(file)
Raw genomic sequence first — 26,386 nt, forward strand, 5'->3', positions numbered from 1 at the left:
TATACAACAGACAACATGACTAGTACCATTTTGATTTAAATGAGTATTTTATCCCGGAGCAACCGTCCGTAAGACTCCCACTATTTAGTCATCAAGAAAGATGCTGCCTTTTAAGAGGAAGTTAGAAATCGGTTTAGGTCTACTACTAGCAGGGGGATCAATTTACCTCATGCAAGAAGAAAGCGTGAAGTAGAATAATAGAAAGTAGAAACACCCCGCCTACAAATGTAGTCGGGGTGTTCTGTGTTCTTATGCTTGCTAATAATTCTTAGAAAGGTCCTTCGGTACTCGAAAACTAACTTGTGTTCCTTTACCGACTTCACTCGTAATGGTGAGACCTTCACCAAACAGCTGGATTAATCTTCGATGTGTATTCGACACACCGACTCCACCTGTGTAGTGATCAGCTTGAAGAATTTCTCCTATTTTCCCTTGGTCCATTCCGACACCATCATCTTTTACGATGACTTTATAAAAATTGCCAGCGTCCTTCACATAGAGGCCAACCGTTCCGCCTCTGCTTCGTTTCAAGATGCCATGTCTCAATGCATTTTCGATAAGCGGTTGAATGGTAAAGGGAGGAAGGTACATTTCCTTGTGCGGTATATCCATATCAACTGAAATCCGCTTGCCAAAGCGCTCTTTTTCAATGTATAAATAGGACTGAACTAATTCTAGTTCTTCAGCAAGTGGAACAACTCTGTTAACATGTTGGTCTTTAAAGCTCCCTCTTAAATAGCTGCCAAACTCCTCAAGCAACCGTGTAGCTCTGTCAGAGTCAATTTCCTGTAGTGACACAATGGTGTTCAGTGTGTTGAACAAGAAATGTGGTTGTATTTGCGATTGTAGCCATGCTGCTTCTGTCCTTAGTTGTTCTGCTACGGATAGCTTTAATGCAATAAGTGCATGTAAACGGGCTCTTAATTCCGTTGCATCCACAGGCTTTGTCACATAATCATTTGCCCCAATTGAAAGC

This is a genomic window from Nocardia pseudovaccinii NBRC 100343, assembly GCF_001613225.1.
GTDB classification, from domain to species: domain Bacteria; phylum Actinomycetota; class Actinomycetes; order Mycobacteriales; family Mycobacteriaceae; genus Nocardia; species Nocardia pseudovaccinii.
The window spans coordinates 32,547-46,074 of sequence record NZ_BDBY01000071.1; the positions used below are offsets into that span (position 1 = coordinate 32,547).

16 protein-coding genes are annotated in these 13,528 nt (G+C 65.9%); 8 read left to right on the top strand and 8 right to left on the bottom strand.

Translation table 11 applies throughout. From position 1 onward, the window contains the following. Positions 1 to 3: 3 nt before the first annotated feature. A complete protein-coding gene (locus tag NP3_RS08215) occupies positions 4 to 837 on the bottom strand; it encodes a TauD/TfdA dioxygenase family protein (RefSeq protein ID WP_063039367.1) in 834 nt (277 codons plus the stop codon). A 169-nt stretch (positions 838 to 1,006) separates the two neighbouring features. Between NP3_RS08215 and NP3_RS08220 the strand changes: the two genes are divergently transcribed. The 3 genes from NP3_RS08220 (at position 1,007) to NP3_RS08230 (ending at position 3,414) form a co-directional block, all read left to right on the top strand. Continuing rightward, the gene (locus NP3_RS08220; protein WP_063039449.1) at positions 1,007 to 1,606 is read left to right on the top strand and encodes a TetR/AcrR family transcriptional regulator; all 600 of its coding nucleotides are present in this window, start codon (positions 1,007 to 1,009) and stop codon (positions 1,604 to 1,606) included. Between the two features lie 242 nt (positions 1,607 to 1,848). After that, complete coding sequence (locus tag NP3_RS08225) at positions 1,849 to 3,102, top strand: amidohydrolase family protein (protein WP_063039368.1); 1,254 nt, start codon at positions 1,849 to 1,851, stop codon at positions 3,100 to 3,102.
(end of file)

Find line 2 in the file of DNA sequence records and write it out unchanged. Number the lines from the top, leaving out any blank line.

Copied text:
TATACAACAGACAACATGACTAGTACCATTTTGATTTAAATGAGTATTTTATCCCGGAGCAACCGTCCGTAAGACTCCCACTATTTAGTCATCAAGAAAGATGCTGCCTTTTAAGAGGAAGTTAGAAATCGGTTTAGGTCTACTACTAGCAGGGGGATCAATTTACCTCATGCAAGAAGAAAGCGTGAAGTAGAATAATAGAAAGTAGAAACACCCCGCCTACAAATGTAGTCGGGGTGTTCTGTGTTCTTATGCTTGCTAATAATTCTTAGAAAGGTCCTTCGGTACTCGAAAACTAACTTGTGTTCCTTTACCGACTTCACTCGTAATGGTGAGACCTTCACCAAACAGCTGGATTAATCTTCGATGTGTATTCGACACACCGACTCCACCTGTGTAGTGATCAGCTTGAAGAATTTCTCCTATTTTCCCTTGGTCCATTCCGACACCATCATCTTTTACGATGACTTTATAAAAATTGCCAGCGTCCTTCACATAGAGGCCAACCGTTCCGCCTCTGCTTCGTTTCAAGATGCCATGTCTCAATGCATTTTCGATAAGCGGTTGAATGGTAAAGGGAGGAAGGTACATTTCCTTGTGCGGTATATCCATATCAACTGAAATCCGCTTGCCAAAGCGCTCTTTTTCAATGTATAAATAGGACTGAACTAATTCTAGTTCTTCAGCAAGTGGAACAACTCTGTTAACATGTTGGTCTTTAAAGCTCCCTCTTAAATAGCTGCCAAACTCCTCAAGCAACCGTGTAGCTCTGTCAGAGTCAATTTCCTGTAGTGACACAATGGTGTTCAGTGTGTTGAACAAGAAATGTGGTTGTATTTGCGATTGTAGCCATGCTGCTTCTGTCCTTAGTTGTTCTGCTACGGATAGCTTTAATGCAATAAGTGCATGTAAACGGGCTCTTAATTCCGTTGCATCCACAGGCTTTGTCACATAATCATTTGCCCCAATTGAAAGC